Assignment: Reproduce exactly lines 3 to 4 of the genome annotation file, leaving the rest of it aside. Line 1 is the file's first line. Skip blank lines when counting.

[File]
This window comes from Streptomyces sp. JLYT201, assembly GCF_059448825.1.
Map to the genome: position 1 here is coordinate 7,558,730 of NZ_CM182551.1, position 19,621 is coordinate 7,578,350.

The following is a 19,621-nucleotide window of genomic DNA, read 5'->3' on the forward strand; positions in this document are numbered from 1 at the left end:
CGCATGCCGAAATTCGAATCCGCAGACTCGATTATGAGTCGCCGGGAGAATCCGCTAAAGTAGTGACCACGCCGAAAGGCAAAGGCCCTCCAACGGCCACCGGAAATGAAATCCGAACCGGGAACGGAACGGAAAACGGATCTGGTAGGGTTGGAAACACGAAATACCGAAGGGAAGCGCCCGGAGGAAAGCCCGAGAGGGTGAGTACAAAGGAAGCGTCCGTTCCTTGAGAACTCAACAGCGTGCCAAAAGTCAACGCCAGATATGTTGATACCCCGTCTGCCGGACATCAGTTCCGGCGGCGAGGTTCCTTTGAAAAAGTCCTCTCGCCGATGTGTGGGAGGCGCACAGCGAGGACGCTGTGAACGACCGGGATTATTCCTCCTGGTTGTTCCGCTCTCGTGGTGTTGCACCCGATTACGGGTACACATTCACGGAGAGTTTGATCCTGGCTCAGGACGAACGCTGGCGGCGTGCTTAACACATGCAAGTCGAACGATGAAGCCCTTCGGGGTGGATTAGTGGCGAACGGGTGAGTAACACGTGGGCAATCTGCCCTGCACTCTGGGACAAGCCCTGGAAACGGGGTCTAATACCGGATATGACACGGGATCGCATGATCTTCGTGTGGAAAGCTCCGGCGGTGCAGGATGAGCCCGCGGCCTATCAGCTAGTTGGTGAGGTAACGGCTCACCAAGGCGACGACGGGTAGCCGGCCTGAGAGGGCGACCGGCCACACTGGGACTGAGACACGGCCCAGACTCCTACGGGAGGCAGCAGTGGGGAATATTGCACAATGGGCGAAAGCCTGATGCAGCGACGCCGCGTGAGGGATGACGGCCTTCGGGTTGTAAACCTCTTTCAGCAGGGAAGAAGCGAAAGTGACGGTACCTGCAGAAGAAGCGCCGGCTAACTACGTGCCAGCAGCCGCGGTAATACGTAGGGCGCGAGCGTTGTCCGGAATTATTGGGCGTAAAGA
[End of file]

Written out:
The following is a 19,621-nucleotide window of genomic DNA, read 5'->3' on the forward strand; positions in this document are numbered from 1 at the left end:
CGCATGCCGAAATTCGAATCCGCAGACTCGATTATGAGTCGCCGGGAGAATCCGCTAAAGTAGTGACCACGCCGAAAGGCAAAGGCCCTCCAACGGCCACCGGAAATGAAATCCGAACCGGGAACGGAACGGAAAACGGATCTGGTAGGGTTGGAAACACGAAATACCGAAGGGAAGCGCCCGGAGGAAAGCCCGAGAGGGTGAGTACAAAGGAAGCGTCCGTTCCTTGAGAACTCAACAGCGTGCCAAAAGTCAACGCCAGATATGTTGATACCCCGTCTGCCGGACATCAGTTCCGGCGGCGAGGTTCCTTTGAAAAAGTCCTCTCGCCGATGTGTGGGAGGCGCACAGCGAGGACGCTGTGAACGACCGGGATTATTCCTCCTGGTTGTTCCGCTCTCGTGGTGTTGCACCCGATTACGGGTACACATTCACGGAGAGTTTGATCCTGGCTCAGGACGAACGCTGGCGGCGTGCTTAACACATGCAAGTCGAACGATGAAGCCCTTCGGGGTGGATTAGTGGCGAACGGGTGAGTAACACGTGGGCAATCTGCCCTGCACTCTGGGACAAGCCCTGGAAACGGGGTCTAATACCGGATATGACACGGGATCGCATGATCTTCGTGTGGAAAGCTCCGGCGGTGCAGGATGAGCCCGCGGCCTATCAGCTAGTTGGTGAGGTAACGGCTCACCAAGGCGACGACGGGTAGCCGGCCTGAGAGGGCGACCGGCCACACTGGGACTGAGACACGGCCCAGACTCCTACGGGAGGCAGCAGTGGGGAATATTGCACAATGGGCGAAAGCCTGATGCAGCGACGCCGCGTGAGGGATGACGGCCTTCGGGTTGTAAACCTCTTTCAGCAGGGAAGAAGCGAAAGTGACGGTACCTGCAGAAGAAGCGCCGGCTAACTACGTGCCAGCAGCCGCGGTAATACGTAGGGCGCGAGCGTTGTCCGGAATTATTGGGCGTAAAGA